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Part D Providing $4 Billion In Employer Subsidies, $1.1 Billion To GM

The New York Times reports:

America's largest companies expect the federal government to pay them $4 billion during the next four years to help keep their retiree health plans alive at a time when such benefits increasingly are on the chopping block, according to a new study by Credit Suisse First Boston.

The money is due to start flowing to employers this month as part of Medicare's new prescription-drug benefit. When Congress authorized the Medicare drug benefit, it agreed to start subsidizing the drug component of employers' retiree health plans, to keep them from shifting their retirees into the government program.

The goal is to save the government money, even after the subsidies. Among the nation's 500 largest companies, 331 offer retiree health plans. With the program starting its first year, it is not yet clear whether the subsidy will achieve its goals. For one thing, about 36 million people in this country age 65 and older are eligible for Medicare, but only about 7 million retirees currently are covered by employer-sponsored health plans.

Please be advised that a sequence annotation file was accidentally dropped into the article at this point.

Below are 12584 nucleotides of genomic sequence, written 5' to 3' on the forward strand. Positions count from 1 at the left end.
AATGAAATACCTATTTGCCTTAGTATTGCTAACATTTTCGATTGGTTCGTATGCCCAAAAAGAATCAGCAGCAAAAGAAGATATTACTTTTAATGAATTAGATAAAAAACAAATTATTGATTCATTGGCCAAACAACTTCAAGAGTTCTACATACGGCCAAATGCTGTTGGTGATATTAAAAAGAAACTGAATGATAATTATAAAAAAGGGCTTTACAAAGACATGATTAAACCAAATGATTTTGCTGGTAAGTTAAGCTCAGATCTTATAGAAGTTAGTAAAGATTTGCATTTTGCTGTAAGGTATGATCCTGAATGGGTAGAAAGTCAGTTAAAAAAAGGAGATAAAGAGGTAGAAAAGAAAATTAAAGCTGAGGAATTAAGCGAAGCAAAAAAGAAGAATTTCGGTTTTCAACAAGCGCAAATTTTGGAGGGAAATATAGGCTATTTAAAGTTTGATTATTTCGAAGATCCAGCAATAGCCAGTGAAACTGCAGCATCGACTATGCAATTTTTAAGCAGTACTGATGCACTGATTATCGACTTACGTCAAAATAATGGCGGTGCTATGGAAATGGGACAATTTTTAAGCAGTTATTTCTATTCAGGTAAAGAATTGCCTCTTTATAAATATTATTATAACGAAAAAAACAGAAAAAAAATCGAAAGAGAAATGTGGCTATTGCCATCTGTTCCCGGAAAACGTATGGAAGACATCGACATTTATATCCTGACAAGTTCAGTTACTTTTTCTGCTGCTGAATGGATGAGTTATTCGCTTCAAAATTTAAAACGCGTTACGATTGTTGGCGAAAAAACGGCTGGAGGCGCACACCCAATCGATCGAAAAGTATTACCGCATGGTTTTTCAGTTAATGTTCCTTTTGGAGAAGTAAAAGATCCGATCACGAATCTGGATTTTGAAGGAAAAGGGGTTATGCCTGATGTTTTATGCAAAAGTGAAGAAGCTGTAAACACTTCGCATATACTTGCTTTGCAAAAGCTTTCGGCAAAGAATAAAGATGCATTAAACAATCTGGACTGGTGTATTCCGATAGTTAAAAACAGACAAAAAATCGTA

Still, the Credit Suisse study shows that the subsidy is popular with big employers, even those that do not fit the stereotype of companies in waning industries unable to cope with health care inflation and armies of baby-boomer retirees.

The money will flow to financially weaker companies staggering under the weight of their health plans, like General Motors, which is expected to receive $1.1 billion in the next four years in retiree drug subsidies.

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Maryland Study Finds More Nursing Homes Residents Lack Drug Coverage Than Expected

HealthCentral.com reports:

There's a greater than expected need for the new Medicare drug benefit in U.S. nursing homes, where 20 percent of residents lack prescription drug coverage, says a University of Maryland study in the March issue of the journal Medical Care.

Of the nursing home residents without prescription drug coverage, 37 percent have incomes below the federal poverty level and 35 percent have incomes between 100 and 200 percent of the poverty level.

The study authors concluded that "there is a much greater need for Part D drug coverage among nursing home residents than commonly thought." They also found that many nursing home residents would likely qualify for subsidized Part D coverage for those with low incomes.

The authors noted that 56 percent of nursing home residents on Medicare also qualify for Medicaid. This could leave them vulnerable to changes in access to drugs that they need as the system switches from Medicaid to Medicare drug benefits.

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CMS Issues LTC Guidance on Part B/D Issues

Aiming to simply the process of identifying what is covered by Part B and what is covered by Part D, CMS has published a brief guidance for long term care providers.

Read the CMS Guidance